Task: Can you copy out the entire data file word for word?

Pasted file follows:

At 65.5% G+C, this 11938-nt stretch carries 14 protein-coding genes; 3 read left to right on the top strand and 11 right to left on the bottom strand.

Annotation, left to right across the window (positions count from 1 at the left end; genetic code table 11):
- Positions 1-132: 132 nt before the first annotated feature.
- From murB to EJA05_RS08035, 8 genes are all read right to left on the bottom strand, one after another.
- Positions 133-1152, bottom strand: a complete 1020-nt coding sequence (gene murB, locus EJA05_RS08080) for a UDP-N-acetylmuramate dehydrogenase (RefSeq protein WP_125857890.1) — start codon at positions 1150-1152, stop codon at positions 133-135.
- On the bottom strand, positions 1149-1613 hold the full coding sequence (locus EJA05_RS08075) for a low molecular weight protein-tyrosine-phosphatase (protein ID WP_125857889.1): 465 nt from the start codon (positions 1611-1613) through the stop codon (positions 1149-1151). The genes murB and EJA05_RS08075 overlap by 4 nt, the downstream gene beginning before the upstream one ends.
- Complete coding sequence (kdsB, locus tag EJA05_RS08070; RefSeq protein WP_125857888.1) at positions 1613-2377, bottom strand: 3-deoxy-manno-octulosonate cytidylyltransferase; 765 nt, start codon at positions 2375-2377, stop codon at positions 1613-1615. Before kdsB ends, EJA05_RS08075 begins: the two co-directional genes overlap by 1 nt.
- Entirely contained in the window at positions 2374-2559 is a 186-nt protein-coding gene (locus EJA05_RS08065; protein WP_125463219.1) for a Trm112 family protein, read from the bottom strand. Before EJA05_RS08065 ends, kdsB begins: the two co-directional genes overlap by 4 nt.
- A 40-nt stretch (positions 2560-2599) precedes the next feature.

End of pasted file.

At 65.5% G+C, this 11938-nt stretch carries 14 protein-coding genes; 3 read left to right on the top strand and 11 right to left on the bottom strand.

Annotation, left to right across the window (positions count from 1 at the left end; genetic code table 11):
- Positions 1-132: 132 nt before the first annotated feature.
- From murB to EJA05_RS08035, 8 genes are all read right to left on the bottom strand, one after another.
- Positions 133-1152, bottom strand: a complete 1020-nt coding sequence (gene murB, locus EJA05_RS08080) for a UDP-N-acetylmuramate dehydrogenase (RefSeq protein WP_125857890.1) — start codon at positions 1150-1152, stop codon at positions 133-135.
- On the bottom strand, positions 1149-1613 hold the full coding sequence (locus EJA05_RS08075) for a low molecular weight protein-tyrosine-phosphatase (protein ID WP_125857889.1): 465 nt from the start codon (positions 1611-1613) through the stop codon (positions 1149-1151). The genes murB and EJA05_RS08075 overlap by 4 nt, the downstream gene beginning before the upstream one ends.
- Complete coding sequence (kdsB, locus tag EJA05_RS08070; RefSeq protein WP_125857888.1) at positions 1613-2377, bottom strand: 3-deoxy-manno-octulosonate cytidylyltransferase; 765 nt, start codon at positions 2375-2377, stop codon at positions 1613-1615. Before kdsB ends, EJA05_RS08075 begins: the two co-directional genes overlap by 1 nt.
- Entirely contained in the window at positions 2374-2559 is a 186-nt protein-coding gene (locus EJA05_RS08065; protein WP_125463219.1) for a Trm112 family protein, read from the bottom strand. Before EJA05_RS08065 ends, kdsB begins: the two co-directional genes overlap by 4 nt.
- A 40-nt stretch (positions 2560-2599) precedes the next feature.